Now that we have our ARK node setup and running, it is time to put some basic security measurements on your server. This guide will address the most basic security measures. Each command will be in a new line in bold font, and if not otherwise stated, means you initiate it by pressing [enter] key.
1. Preventing ‘Root’ Login and Changing SSH Port
Note that for this, you need to have the user that we made in How to setup an ARK node guide already setup, or else you can be locked out from your server. We will be disabling root login, and the only way to login will be with your new user name and password. So, first, connect to your server via Putty / terminal with the user you created for your ARK node, and then open the sshd config file with the command. You will be asked for your user password since we are running it as sudo:
sudo nano /etc/ssh/sshd_config
You can move around the file with the arrow keys - up , down, left and right. You can delete characters in the file with the backspace or delete keys.
Be careful to not press any extra keys and follow this guide precisely, or else you can break the proper functioning of the SSH server and lock yourself out, which would require starting all over again with a fresh server!
a) Changing the SSH port*
The default SSH port is set at 22, so we will be changing the port to a number between 49152 and 65535. You can choose anything in this range. For the purpose of this guide, we will use port 55555. *Remember/save this port number somewhere as in case you forget it or erase it you won’t be able to connect to your server via newly set SSH port anymore.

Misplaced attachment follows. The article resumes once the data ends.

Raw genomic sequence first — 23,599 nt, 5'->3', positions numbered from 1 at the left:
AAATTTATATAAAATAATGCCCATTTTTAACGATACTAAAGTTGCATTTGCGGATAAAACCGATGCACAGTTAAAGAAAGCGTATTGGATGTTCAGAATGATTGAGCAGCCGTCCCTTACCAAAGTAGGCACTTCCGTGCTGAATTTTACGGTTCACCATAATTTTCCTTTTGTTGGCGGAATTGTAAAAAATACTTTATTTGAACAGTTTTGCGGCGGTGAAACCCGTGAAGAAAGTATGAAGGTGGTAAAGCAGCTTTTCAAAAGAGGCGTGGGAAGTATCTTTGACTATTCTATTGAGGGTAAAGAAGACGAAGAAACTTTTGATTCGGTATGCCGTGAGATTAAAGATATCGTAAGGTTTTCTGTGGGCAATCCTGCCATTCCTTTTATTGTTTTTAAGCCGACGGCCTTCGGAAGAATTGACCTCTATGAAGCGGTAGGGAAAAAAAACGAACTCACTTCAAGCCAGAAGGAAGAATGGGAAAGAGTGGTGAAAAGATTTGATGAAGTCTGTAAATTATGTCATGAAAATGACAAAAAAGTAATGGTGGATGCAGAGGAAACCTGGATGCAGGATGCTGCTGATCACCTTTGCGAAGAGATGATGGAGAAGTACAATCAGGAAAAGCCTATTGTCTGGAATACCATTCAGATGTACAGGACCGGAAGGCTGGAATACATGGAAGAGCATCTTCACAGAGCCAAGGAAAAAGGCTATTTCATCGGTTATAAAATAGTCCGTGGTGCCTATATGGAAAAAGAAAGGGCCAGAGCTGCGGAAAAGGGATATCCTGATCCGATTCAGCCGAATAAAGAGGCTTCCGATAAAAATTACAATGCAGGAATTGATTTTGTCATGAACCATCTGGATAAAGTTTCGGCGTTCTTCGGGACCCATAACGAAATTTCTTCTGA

As we said, we will change to port 55555 - move down with arrow keys to 22 and erase 22 with backspace or delete, then type in your preferred port.
b) Disable root logins and change login grace time
Next, we will disable root login to your server, along with the LoginGraceTime constant. When you connect to a server, you have 120 seconds to login. If you don’t successfully login within 120 seconds, SSH will disconnect. 120 seconds to login successfully is too long, so we will be changing this to 60 seconds (you can even change it to 30 seconds).
Now that we have the port changed, move the cursor with with down arrow key to where it says: LoginGraceTime 120 PermitRootLogin yes
We will be changing both of these values to: LoginGraceTime 60 PermitRootLogin no
After you are done, it should be like this:
c) Disabling X11forwarding and limiting concurrent connections to your SSH
Now that we have that done, since we don’t need X11 graphics forwarding, we will disable it. Move down further with the arrow keys to where it says X11Forwarding, which we will be changing as follows:
Change : X11Forwarding yes To: X11Forwarding no
The next step is to limit concurrent SSH connections. Change: #MaxStartups 10:30:60 To: MaxStartups 2
Note that you need to un-comment this line to make it active, so you must delete the # at the start!
After you are done, this section should be like this:
These are all of the changes we have to make in this file. Now we just need to save and close it. Press: CTRL + X You will be asked to either save or not save changes. By pressing ‘Y’ key you accept the changes, and then press [enter] to overwrite the current file.
Press ‘Y’ to modify file. After that you will be asked to replace the file - press [enter]:
Now that we are back in command line, we need to restart the SSH service with the following command (If prompted for sudo password, provide it):
sudo service ssh restart
Now its time to test this out and reconnect. Open another instance of Putty (in our case) or terminal* software and we will need to change the port of SSH from 22 to the one you set in the sshd_config file (in our case 55555) :